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Sir Andrew Leith Hay, KH (17 February 1785 – 13 October 1862) was a Scottish soldier, politician and writer on architecture. He served in the Peninsular War, 1808–14; was Liberal Member of Parliament for Elgin Burghs from 1832–8 and from 1841–7. He was appointed Clerk of the Ordnance in 1834, and was appointed a Knight of the Royal Guelphic Order in the same year.

Biography

Andrew Leith Hay was the eldest son of General Alexander Leith Hay, and was born at Aberdeen on 17 February 1785. He entered the army as an ensign in the 72nd Foot on 8 January 1806, went to the Peninsula in 1808 as aide-de-camp to his uncle, General Sir James Leith, and served through the war until 1814. He was much employed in gaining intelligence, and was present at many of the actions from Corunna to the storming of San Sebastian. Wherever he went he made sketches, and in 1831 worked up these materials into two volumes, entitled A Narrative of the Peninsula War. On General Leith being appointed to the governorship of Barbadoes in 1816, his nephew accompanied him, and discharged the duties of military secretary and also those of assistant quartermaster-general and assistant adjutant-general. As captain in the 2nd Foot he served from 21 November 1817 to 30 September 1819, when he was placed on half-pay. [1]

He had previously been named a knight commander of the order of Charles III of Spain, and a member of the Legion of Honour.[1]

Having retired from the army he turned his attention to politics, took part in the agitation preceding the passing of the Reform Act 1832, and became member for the Elgin Burghs on 29 December 1832. Shortly after entering parliament his readiness as a speaker and his acquaintance with military affairs attracted the notice of Lord Melbourne, who conferred on him the lucrative appointment of clerk of the ordnance on 19 June 1834, and also made him a knight of Hanover. On 6 February 1838, on being appointed to the governorship of Bermuda, he resigned his seat in parliament.[1]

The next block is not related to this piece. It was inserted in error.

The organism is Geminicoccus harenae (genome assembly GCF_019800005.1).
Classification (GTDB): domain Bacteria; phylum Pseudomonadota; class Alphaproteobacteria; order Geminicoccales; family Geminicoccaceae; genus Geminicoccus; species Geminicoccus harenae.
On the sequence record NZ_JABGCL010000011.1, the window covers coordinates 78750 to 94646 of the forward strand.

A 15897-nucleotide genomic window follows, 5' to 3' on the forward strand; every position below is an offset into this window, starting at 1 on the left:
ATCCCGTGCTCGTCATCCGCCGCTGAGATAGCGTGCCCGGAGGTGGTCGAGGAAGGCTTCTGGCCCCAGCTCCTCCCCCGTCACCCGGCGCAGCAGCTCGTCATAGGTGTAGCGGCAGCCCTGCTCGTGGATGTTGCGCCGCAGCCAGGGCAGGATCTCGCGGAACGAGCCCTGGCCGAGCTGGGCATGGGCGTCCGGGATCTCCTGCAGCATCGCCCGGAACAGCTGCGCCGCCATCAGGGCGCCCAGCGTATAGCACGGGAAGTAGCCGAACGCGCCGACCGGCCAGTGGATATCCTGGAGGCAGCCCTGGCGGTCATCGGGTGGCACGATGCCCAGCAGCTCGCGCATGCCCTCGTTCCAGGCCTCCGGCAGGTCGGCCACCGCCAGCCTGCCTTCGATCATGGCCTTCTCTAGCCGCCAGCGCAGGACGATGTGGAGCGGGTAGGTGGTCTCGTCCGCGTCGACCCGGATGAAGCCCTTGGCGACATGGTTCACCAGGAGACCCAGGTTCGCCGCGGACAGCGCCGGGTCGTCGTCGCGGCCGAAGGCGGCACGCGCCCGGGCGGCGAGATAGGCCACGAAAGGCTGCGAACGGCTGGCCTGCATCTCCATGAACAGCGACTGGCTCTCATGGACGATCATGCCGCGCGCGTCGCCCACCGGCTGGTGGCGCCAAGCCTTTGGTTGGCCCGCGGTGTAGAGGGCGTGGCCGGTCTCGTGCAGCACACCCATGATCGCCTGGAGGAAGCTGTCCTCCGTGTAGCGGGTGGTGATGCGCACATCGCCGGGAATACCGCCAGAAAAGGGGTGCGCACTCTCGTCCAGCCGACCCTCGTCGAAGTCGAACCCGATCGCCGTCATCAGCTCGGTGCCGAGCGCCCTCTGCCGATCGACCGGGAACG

Circumstances, however, arose which prevented him from going to Bermuda, and on 7 July 1841 he was again elected for the Elgin burghs, and continued to sit till 23 July 1847. At the election in the following month he was displaced, nor was he successful when he contested the city of Aberdeen on 10 July 1852.[1]

To county matters he paid much attention, more especially to the affairs of the county of Aberdeen. His most interesting and useful book, entitled The Castellated Architecture of Aberdeenshire, appeared in 1849. The work consists of lithographs of the principal baronial residences in the county, all from sketches by himself; the letterpress, which contains a great amount of information, being also from his pen.[1]

His wife, whom he married in 1816, was Mary Margaret, daughter of William Clark of Buckland House, Devonshire; she died on 28 May 1859. His eldest son, Colonel Alexander Sebastian Leith-Hay (1819-1897), C.B., was well known by his service in the Crimea and India. Andrew Leith Hay died at Leith Hall, Aberdeenshire, on 13 October. 1862.[1]

Parliament of the United Kingdom
Preceded by
Sir William Gordon Gordon-Cumming, Bt
Member for Elgin Burghs
1832–1838
Succeeded by
Fox Maule
Preceded by
Fox Maule
Member for Elgin Burghs
1841–1847
Succeeded by
George Skene Duff
Military offices
Preceded by
William Leader Maberley
Clerk of the Ordnance
1834
Succeeded by
Sir Edward William Campbell Rich Owen
Preceded by
Sir Edward William Campbell Rich Owen
Clerk of the Ordnance
1835–1838
Succeeded by
James Whitley Deans Dundas

References

  1. ^ a b c d e f Boase, George C. (1890). "Hay, Sir Andrew Leith (1785–1862), writer on architecture" (HTML). Dictionary of National Biography Vol. XXIV. Smith, Elder & Co.. http://www.oxforddnb.com/templates/olddnb.jsp?articleid=12706. Retrieved 2007-11-16.  

Notes

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